Editor’s note: When Palisadian Alan Eisenstock is not researching and writing one of his nonfiction books (18 thus far!), he pursues what he calls “a crazy labor of love side project” that he started in March 2020: sending a weekly Covid-themed playlist of songs to his family and friends. These playlists (which can be downloaded on Spotify CLICK HERE. span rock ‘n’ roll and pop music from the 1950s to 2020, and Eisenstock adds one or two lines of commentary about each song that is clever, amusing and informative.)
More than a year ago, Feb. 27, 2020, to be exact, your former president said this about COVID: “One day–it’s like a miracle–it will disappear.” How’s that going? We’ve seen no miracle and no magic. What to do? Idea. Here are 24 “miracle” and “magic” songs. Listen up!
- “Shop Around” The Miracles. The first successful group signed by Berry Gordy for Motown, this hit written by Gordy and lead singer Smokey Robinson became a smash in 1965. A reporter once asked Bob Dylan, “Who’s your favorite songwriter?” He said, “Smokey.”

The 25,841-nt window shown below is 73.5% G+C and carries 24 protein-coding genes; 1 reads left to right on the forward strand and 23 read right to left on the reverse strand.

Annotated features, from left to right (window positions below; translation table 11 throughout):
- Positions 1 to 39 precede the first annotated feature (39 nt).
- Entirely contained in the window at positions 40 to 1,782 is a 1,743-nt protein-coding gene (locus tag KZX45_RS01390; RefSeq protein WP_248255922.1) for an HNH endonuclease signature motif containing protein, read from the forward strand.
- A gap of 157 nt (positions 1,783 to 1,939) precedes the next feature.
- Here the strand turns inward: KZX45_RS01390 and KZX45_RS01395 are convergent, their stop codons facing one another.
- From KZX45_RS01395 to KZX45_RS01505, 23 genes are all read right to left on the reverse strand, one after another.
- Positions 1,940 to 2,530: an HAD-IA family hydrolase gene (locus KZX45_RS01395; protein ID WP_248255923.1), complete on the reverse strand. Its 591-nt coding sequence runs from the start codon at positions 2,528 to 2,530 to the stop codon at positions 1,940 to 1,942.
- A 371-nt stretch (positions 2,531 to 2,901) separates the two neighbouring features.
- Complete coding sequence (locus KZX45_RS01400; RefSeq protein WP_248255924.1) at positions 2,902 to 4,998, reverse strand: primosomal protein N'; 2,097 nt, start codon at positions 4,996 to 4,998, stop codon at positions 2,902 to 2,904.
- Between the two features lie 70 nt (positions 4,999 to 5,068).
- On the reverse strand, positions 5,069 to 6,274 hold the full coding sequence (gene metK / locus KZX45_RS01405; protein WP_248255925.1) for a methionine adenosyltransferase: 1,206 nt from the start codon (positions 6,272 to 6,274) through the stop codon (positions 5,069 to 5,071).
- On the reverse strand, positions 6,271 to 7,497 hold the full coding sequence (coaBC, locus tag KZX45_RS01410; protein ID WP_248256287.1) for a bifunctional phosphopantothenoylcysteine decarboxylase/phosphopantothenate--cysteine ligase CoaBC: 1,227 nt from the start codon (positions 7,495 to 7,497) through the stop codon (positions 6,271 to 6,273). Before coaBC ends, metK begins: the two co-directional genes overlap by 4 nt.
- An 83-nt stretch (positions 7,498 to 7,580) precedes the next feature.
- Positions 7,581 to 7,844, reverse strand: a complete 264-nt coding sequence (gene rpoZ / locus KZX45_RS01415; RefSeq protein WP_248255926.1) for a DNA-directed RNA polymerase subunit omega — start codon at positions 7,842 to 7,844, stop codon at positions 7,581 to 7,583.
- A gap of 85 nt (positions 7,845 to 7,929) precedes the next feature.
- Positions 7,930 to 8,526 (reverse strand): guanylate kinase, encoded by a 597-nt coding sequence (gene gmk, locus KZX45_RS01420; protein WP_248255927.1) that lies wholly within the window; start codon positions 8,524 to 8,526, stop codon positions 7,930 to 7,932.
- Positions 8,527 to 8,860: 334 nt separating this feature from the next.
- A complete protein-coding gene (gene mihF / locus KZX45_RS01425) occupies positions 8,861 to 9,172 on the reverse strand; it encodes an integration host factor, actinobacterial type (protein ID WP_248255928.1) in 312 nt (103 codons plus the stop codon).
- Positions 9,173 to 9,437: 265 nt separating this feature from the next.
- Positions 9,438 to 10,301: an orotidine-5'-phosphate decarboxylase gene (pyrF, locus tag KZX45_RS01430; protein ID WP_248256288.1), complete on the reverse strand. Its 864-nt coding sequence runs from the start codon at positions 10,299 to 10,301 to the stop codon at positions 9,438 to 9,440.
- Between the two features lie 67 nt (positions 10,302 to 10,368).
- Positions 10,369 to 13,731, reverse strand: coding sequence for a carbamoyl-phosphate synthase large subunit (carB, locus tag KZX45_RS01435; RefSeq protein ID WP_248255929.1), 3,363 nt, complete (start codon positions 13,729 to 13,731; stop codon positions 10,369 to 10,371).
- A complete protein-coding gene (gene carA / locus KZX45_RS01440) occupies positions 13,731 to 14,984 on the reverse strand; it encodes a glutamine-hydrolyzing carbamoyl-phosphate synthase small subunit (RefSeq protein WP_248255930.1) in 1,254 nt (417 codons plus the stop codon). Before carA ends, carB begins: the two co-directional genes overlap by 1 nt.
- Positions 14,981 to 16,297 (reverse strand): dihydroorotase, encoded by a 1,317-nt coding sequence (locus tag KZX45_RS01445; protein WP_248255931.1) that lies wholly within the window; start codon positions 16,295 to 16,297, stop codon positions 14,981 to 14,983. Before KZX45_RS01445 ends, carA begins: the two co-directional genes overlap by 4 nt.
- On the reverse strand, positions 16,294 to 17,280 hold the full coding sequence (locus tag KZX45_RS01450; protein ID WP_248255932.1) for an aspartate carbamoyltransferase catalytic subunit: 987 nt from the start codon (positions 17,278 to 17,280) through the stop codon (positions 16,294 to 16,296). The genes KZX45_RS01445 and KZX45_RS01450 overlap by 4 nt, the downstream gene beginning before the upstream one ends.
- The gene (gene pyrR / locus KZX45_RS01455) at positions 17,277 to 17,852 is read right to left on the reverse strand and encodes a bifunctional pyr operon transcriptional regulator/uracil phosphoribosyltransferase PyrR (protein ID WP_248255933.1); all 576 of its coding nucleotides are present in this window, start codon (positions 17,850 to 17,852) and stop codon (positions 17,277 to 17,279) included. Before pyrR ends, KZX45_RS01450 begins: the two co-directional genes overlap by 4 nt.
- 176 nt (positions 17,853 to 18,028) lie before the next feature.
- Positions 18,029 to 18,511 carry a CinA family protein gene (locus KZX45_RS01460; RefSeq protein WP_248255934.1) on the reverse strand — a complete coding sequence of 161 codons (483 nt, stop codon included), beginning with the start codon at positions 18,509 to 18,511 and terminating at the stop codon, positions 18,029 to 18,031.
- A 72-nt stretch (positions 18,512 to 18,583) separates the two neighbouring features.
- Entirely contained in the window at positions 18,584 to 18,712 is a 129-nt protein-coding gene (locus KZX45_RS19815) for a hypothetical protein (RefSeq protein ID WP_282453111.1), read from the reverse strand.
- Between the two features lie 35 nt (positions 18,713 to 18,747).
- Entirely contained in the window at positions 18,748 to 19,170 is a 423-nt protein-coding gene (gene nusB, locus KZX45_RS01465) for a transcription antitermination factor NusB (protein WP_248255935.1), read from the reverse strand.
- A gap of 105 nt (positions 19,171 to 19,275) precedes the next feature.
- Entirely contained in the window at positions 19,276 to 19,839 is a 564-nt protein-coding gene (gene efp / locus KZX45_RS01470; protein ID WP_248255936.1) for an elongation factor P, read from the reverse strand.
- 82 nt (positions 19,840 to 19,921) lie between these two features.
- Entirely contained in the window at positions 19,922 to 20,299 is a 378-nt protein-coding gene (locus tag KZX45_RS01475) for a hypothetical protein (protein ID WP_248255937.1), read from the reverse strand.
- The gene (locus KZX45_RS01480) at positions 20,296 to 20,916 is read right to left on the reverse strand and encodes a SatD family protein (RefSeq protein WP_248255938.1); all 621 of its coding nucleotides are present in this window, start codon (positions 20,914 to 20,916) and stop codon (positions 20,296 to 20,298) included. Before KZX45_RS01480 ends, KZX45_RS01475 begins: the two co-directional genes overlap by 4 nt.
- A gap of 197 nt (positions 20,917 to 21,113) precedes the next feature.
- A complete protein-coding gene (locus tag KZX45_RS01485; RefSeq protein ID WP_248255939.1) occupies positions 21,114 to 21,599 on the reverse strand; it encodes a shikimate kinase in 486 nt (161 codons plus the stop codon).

- “Do You Believe in Magic?” The Lovin’ Spoonful. Also from 1965. Written by John Sebastian. LOVE the Spoonful, iconic rock/folk band. I saw them live. My parents brought me to the concert in a stroller.
- “This Magic Moment” The Drifters. NY R&B, doo-wop, and soul group. This 1960 hit was written by Doc Pomus and Mort Shuman, maybe their most famous song. Jay and the Americans had a bigger hit a few years later but I prefer the Drifters’ version.
- “Strange Magic” Electric Light Orchestra. British rock group led by Jeff Lynne. He wanted to combine rock and classical, which explains why he didn’t call the group the Electric Light Band. Great song from 1976. Isn’t all magic strange?
- “It’s Gonna Take A Miracle” Deniece Williams. R&B great Williams, once described as having “one of the great soul voices,” covers this Teddy Randazzo song originally intended for Little Anthony and The Imperials. Deniece, from Gary, Indiana, has a brother named Denephew.